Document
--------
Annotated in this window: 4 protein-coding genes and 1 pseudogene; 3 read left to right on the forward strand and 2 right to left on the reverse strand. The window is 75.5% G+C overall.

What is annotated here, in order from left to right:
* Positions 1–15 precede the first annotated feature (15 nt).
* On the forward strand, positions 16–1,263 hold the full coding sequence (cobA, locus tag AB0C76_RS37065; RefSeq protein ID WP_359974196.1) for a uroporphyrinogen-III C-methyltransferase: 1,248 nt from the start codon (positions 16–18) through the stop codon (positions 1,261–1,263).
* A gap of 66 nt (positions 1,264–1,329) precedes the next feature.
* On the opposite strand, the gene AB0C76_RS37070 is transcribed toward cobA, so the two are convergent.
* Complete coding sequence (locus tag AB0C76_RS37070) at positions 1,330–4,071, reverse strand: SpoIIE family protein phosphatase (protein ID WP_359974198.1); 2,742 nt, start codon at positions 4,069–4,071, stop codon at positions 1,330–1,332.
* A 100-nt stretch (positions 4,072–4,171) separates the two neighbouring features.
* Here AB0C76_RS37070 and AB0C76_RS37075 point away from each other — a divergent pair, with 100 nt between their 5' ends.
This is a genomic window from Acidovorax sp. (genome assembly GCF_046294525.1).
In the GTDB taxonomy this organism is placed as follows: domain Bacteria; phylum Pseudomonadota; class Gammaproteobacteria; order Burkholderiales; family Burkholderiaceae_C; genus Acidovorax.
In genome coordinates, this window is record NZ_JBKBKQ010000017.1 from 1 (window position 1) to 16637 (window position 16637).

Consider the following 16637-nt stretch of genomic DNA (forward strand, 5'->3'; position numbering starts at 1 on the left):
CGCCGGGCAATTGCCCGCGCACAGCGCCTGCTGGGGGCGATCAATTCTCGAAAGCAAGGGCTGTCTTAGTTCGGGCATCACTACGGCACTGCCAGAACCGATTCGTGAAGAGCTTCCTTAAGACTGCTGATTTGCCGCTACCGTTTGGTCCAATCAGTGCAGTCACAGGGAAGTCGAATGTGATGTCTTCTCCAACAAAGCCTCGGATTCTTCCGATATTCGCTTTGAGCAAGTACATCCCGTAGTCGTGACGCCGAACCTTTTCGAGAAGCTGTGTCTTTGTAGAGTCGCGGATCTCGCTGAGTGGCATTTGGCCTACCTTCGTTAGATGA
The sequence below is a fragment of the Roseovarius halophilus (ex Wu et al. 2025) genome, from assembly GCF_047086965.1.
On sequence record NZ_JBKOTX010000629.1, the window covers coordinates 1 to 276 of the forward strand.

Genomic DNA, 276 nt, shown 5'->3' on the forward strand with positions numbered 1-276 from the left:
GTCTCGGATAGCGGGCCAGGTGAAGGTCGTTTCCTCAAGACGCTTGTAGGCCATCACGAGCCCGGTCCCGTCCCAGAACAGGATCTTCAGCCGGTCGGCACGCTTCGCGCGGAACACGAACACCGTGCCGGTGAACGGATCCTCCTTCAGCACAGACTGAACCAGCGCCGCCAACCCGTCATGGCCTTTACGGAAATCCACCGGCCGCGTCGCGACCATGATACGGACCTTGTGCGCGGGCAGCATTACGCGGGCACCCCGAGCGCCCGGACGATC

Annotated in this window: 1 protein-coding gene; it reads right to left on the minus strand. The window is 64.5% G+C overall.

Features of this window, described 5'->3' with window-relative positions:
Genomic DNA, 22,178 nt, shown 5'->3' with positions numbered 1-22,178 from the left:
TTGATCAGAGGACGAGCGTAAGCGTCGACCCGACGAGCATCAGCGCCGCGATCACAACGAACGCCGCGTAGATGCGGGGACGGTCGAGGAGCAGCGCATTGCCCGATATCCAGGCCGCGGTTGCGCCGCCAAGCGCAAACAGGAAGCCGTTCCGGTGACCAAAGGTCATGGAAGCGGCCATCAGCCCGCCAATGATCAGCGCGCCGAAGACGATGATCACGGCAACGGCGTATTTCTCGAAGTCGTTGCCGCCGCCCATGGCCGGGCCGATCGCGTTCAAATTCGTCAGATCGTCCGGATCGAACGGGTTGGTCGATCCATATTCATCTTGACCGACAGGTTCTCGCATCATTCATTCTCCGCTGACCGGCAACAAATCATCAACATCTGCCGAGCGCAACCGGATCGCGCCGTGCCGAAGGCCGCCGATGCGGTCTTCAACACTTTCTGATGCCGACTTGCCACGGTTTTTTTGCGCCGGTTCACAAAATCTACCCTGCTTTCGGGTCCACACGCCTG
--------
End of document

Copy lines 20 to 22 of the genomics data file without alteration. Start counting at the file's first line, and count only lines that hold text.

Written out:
Features of this window, described 5'->3' with window-relative positions:
Genomic DNA, 22,178 nt, shown 5'->3' with positions numbered 1-22,178 from the left:
TTGATCAGAGGACGAGCGTAAGCGTCGACCCGACGAGCATCAGCGCCGCGATCACAACGAACGCCGCGTAGATGCGGGGACGGTCGAGGAGCAGCGCATTGCCCGATATCCAGGCCGCGGTTGCGCCGCCAAGCGCAAACAGGAAGCCGTTCCGGTGACCAAAGGTCATGGAAGCGGCCATCAGCCCGCCAATGATCAGCGCGCCGAAGACGATGATCACGGCAACGGCGTATTTCTCGAAGTCGTTGCCGCCGCCCATGGCCGGGCCGATCGCGTTCAAATTCGTCAGATCGTCCGGATCGAACGGGTTGGTCGATCCATATTCATCTTGACCGACAGGTTCTCGCATCATTCATTCTCCGCTGACCGGCAACAAATCATCAACATCTGCCGAGCGCAACCGGATCGCGCCGTGCCGAAGGCCGCCGATGCGGTCTTCAACACTTTCTGATGCCGACTTGCCACGGTTTTTTTGCGCCGGTTCACAAAATCTACCCTGCTTTCGGGTCCACACGCCTG